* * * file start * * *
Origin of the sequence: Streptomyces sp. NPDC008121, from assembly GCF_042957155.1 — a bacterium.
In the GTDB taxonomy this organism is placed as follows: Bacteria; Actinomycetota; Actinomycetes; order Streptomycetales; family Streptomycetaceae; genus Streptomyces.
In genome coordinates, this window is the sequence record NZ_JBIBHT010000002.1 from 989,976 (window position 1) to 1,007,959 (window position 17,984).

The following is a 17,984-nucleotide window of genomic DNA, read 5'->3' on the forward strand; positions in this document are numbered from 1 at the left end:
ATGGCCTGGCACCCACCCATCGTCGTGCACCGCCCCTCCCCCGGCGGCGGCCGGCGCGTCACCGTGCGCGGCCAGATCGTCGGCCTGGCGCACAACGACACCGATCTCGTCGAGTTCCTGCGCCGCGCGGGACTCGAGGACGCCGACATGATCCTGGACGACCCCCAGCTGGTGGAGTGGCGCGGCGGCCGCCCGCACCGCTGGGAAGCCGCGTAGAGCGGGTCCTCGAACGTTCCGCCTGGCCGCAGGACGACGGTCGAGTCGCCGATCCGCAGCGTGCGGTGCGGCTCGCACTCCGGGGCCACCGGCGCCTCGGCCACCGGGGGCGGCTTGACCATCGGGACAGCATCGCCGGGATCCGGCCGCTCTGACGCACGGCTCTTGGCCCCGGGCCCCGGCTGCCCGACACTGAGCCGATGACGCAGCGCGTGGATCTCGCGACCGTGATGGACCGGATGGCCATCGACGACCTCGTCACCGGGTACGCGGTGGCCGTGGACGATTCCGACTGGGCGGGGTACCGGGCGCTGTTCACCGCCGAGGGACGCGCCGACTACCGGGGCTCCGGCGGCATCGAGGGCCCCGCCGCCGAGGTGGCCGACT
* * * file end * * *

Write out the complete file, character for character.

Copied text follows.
Origin of the sequence: Streptomyces sp. NPDC008121, from assembly GCF_042957155.1 — a bacterium.
In the GTDB taxonomy this organism is placed as follows: Bacteria; Actinomycetota; Actinomycetes; order Streptomycetales; family Streptomycetaceae; genus Streptomyces.
In genome coordinates, this window is the sequence record NZ_JBIBHT010000002.1 from 989,976 (window position 1) to 1,007,959 (window position 17,984).

The following is a 17,984-nucleotide window of genomic DNA, read 5'->3' on the forward strand; positions in this document are numbered from 1 at the left end:
ATGGCCTGGCACCCACCCATCGTCGTGCACCGCCCCTCCCCCGGCGGCGGCCGGCGCGTCACCGTGCGCGGCCAGATCGTCGGCCTGGCGCACAACGACACCGATCTCGTCGAGTTCCTGCGCCGCGCGGGACTCGAGGACGCCGACATGATCCTGGACGACCCCCAGCTGGTGGAGTGGCGCGGCGGCCGCCCGCACCGCTGGGAAGCCGCGTAGAGCGGGTCCTCGAACGTTCCGCCTGGCCGCAGGACGACGGTCGAGTCGCCGATCCGCAGCGTGCGGTGCGGCTCGCACTCCGGGGCCACCGGCGCCTCGGCCACCGGGGGCGGCTTGACCATCGGGACAGCATCGCCGGGATCCGGCCGCTCTGACGCACGGCTCTTGGCCCCGGGCCCCGGCTGCCCGACACTGAGCCGATGACGCAGCGCGTGGATCTCGCGACCGTGATGGACCGGATGGCCATCGACGACCTCGTCACCGGGTACGCGGTGGCCGTGGACGATTCCGACTGGGCGGGGTACCGGGCGCTGTTCACCGCCGAGGGACGCGCCGACTACCGGGGCTCCGGCGGCATCGAGGGCCCCGCCGCCGAGGTGGCCGACT